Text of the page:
by Patrick McShea
Social Skills Instructor Stacy Smith wanted to convey just how challenging last year’s abrupt shift to remote instruction during the COVID-19 pandemic was for The Children’s Institute of Pittsburgh. An initial challenge she had to solve was how to keep virtual learning engaging.
“Some of our students don’t even like watching TV,” Stacy said.
Not only did in-person collaborations with programs like Museum on the Move at CMNH have to be transformed into a remote experience, but the school day also had to function differently for students with unique needs. The 119-year-old organization serves more than 6,000 children each year at seven campuses across western Pennsylvania, helping to heal, teach, and empower individuals with special physical, social, and emotional needs.
Individualized instruction is the hallmark of Educational Services at The Children’s Institute, a characteristic readily apparent when Stacy recites a typical schedule for a student at the campus in Squirrel Hill.
“Morning groups of around six students last 15 to 30 minutes, and after that they would each have individual teaching sessions. They’d have individual speech, occupational therapy, physical therapy, and social skills or other ancillary classes. We work with some students to master abilities that aren’t even considered in other schools, like the balance required to simply walk in a hallway,” Stacy explained.
Museum on the Move programs provide a field trip-like role amidst such regular instruction, with museum educators using authentic materials to enrich presentations about dinosaurs, fossils, rocks and minerals, insects, and animal adaptations. Stacy cited Quintin Peacock, an educator who recently left the museum to pursue a master’s degree in education, as a particularly skilled in-person presenter in 2019 and early 2020, before the COVID pandemic forced the program into a remote, but still interactive delivery system.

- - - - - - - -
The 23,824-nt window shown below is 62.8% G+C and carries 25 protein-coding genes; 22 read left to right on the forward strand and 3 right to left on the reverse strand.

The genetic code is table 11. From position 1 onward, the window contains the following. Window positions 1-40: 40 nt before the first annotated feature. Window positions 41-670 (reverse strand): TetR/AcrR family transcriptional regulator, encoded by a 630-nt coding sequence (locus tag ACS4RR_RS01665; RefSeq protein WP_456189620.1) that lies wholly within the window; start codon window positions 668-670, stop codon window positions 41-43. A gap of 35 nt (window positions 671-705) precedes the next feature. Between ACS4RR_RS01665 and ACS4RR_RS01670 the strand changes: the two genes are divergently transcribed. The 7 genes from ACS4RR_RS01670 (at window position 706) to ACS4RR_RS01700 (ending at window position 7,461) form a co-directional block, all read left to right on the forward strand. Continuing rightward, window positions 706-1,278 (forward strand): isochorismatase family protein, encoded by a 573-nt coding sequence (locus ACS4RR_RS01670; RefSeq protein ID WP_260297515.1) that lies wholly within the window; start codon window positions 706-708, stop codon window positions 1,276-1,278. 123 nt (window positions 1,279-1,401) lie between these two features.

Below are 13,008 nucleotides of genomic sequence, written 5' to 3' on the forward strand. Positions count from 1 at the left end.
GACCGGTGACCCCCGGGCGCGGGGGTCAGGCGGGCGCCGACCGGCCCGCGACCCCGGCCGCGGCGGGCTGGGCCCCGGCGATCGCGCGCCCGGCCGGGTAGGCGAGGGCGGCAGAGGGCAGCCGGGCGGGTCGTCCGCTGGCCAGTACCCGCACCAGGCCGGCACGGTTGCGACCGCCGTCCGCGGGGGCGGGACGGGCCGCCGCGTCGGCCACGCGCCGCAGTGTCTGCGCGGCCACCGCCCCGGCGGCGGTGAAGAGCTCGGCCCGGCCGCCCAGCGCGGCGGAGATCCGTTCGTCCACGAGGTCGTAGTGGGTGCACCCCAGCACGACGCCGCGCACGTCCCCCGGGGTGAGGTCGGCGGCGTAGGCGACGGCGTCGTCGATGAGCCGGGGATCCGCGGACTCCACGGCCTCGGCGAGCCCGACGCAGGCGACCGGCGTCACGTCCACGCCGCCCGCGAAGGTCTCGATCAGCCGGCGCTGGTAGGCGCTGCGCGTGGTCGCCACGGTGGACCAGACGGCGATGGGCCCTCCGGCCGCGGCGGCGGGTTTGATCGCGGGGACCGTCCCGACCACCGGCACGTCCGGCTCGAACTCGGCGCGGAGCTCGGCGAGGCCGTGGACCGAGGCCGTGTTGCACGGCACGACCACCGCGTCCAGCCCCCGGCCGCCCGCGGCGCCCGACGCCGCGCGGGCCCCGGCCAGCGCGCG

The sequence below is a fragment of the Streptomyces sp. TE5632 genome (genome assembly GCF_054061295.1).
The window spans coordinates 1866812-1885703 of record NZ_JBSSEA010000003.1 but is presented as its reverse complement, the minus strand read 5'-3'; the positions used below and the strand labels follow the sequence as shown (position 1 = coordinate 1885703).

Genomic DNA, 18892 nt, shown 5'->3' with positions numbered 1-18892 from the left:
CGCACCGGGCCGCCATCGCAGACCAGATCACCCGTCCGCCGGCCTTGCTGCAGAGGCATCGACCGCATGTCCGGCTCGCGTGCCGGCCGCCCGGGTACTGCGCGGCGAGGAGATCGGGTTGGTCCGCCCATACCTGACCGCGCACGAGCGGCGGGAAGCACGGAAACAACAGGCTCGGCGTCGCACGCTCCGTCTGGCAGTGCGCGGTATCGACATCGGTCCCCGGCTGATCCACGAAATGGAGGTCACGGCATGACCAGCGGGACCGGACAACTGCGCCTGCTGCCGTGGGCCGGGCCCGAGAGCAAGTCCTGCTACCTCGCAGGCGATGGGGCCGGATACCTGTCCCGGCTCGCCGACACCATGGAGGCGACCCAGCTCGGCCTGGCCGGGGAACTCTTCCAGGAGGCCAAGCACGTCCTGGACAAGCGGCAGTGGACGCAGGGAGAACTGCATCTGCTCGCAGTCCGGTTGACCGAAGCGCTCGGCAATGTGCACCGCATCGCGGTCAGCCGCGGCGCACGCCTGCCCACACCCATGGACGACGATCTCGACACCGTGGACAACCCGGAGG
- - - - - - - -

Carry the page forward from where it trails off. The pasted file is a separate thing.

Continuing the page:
Museum educators John Bitsura and Aaron Young received Stacy’s praise as remote delivery heroes for their dedication to The Children’s Institute’s students and willingness to innovate.
“These guys were the only outside group we had this year and we were very fortunate to have them,” she said.
While some students returned in-person this school year, for the Museum on the Move “field trips” to maintain their effectiveness in a remote format, a familiar teacher needed to be an active visual and vocal participant. Technology and screen-sharing enabled both Stacy and the CMNH team to easily participate in presenting to the students together.
“I’ve always been on with them, and it’s been really nice that they’ve been so welcoming with me being a part of their presentation,” she said.
For the museum, the feeling is mutual. Aaron praises the radiant energy Stacy brings to the virtual programs and credits her constructive feedback with their continual improvement. John points to the solving of Zoom problems and a joint performance of a rap song about geology as key pieces of the collaboration. He also summarized this year’s efforts as creating the foundation for a wonderful partnership.
Patrick McShea works in the Education and Visitor Experience department of Carnegie Museum of Natural History. Museum employees are encouraged to blog about their unique experiences and knowledge gained from working at the museum.
Carnegie Museum of Natural History Blog Citation InformationBlog author: McShea, Patrick
Publication date: May 10, 2021